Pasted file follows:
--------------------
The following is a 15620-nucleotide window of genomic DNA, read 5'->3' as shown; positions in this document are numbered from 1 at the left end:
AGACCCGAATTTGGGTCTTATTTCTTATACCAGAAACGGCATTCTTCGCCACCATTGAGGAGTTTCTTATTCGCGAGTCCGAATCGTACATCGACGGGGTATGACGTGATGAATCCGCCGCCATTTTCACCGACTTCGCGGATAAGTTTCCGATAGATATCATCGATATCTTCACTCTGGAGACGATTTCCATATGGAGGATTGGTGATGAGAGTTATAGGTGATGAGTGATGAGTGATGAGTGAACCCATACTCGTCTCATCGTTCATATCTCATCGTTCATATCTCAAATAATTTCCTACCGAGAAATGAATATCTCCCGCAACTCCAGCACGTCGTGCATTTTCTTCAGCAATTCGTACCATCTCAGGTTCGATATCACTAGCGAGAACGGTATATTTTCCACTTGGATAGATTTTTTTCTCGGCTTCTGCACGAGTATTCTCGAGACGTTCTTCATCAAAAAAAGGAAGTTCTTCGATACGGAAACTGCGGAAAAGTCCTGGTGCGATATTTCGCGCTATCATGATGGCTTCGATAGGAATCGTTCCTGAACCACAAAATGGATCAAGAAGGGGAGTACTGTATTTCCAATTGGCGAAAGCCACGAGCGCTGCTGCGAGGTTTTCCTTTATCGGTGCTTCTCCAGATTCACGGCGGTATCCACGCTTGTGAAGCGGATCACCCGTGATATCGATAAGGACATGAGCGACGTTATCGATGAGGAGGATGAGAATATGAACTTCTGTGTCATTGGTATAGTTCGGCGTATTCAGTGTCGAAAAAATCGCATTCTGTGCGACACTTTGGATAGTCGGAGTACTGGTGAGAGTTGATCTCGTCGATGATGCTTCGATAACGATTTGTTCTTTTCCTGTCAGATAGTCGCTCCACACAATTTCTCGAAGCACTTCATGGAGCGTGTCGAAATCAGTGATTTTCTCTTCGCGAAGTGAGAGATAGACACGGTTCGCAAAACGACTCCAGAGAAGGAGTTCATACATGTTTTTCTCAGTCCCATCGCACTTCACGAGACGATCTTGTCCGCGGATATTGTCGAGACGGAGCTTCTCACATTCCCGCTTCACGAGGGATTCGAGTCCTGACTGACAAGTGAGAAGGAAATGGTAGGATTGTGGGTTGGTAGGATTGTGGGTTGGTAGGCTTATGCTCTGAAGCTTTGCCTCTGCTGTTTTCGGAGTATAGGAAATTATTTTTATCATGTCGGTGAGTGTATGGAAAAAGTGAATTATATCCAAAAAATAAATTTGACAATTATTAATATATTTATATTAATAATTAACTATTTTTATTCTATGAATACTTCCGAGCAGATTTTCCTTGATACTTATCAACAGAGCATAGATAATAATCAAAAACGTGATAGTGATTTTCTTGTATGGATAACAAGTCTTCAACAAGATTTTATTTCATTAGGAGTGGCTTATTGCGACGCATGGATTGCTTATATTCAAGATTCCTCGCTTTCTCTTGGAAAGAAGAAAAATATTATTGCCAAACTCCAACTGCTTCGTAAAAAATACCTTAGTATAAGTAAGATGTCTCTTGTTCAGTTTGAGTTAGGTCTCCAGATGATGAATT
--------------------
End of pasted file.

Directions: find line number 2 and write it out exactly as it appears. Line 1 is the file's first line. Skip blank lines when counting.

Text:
AGACCCGAATTTGGGTCTTATTTCTTATACCAGAAACGGCATTCTTCGCCACCATTGAGGAGTTTCTTATTCGCGAGTCCGAATCGTACATCGACGGGGTATGACGTGATGAATCCGCCGCCATTTTCACCGACTTCGCGGATAAGTTTCCGATAGATATCATCGATATCTTCACTCTGGAGACGATTTCCATATGGAGGATTGGTGATGAGAGTTATAGGTGATGAGTGATGAGTGATGAGTGAACCCATACTCGTCTCATCGTTCATATCTCATCGTTCATATCTCAAATAATTTCCTACCGAGAAATGAATATCTCCCGCAACTCCAGCACGTCGTGCATTTTCTTCAGCAATTCGTACCATCTCAGGTTCGATATCACTAGCGAGAACGGTATATTTTCCACTTGGATAGATTTTTTTCTCGGCTTCTGCACGAGTATTCTCGAGACGTTCTTCATCAAAAAAAGGAAGTTCTTCGATACGGAAACTGCGGAAAAGTCCTGGTGCGATATTTCGCGCTATCATGATGGCTTCGATAGGAATCGTTCCTGAACCACAAAATGGATCAAGAAGGGGAGTACTGTATTTCCAATTGGCGAAAGCCACGAGCGCTGCTGCGAGGTTTTCCTTTATCGGTGCTTCTCCAGATTCACGGCGGTATCCACGCTTGTGAAGCGGATCACCCGTGATATCGATAAGGACATGAGCGACGTTATCGATGAGGAGGATGAGAATATGAACTTCTGTGTCATTGGTATAGTTCGGCGTATTCAGTGTCGAAAAAATCGCATTCTGTGCGACACTTTGGATAGTCGGAGTACTGGTGAGAGTTGATCTCGTCGATGATGCTTCGATAACGATTTGTTCTTTTCCTGTCAGATAGTCGCTCCACACAATTTCTCGAAGCACTTCATGGAGCGTGTCGAAATCAGTGATTTTCTCTTCGCGAAGTGAGAGATAGACACGGTTCGCAAAACGACTCCAGAGAAGGAGTTCATACATGTTTTTCTCAGTCCCATCGCACTTCACGAGACGATCTTGTCCGCGGATATTGTCGAGACGGAGCTTCTCACATTCCCGCTTCACGAGGGATTCGAGTCCTGACTGACAAGTGAGAAGGAAATGGTAGGATTGTGGGTTGGTAGGATTGTGGGTTGGTAGGCTTATGCTCTGAAGCTTTGCCTCTGCTGTTTTCGGAGTATAGGAAATTATTTTTATCATGTCGGTGAGTGTATGGAAAAAGTGAATTATATCCAAAAAATAAATTTGACAATTATTAATATATTTATATTAATAATTAACTATTTTTATTCTATGAATACTTCCGAGCAGATTTTCCTTGATACTTATCAACAGAGCATAGATAATAATCAAAAACGTGATAGTGATTTTCTTGTATGGATAACAAGTCTTCAACAAGATTTTATTTCATTAGGAGTGGCTTATTGCGACGCATGGATTGCTTATATTCAAGATTCCTCGCTTTCTCTTGGAAAGAAGAAAAATATTATTGCCAAACTCCAACTGCTTCGTAAAAAATACCTTAGTATAAGTAAGATGTCTCTTGTTCAGTTTGAGTTAGGTCTCCAGATGATGAATT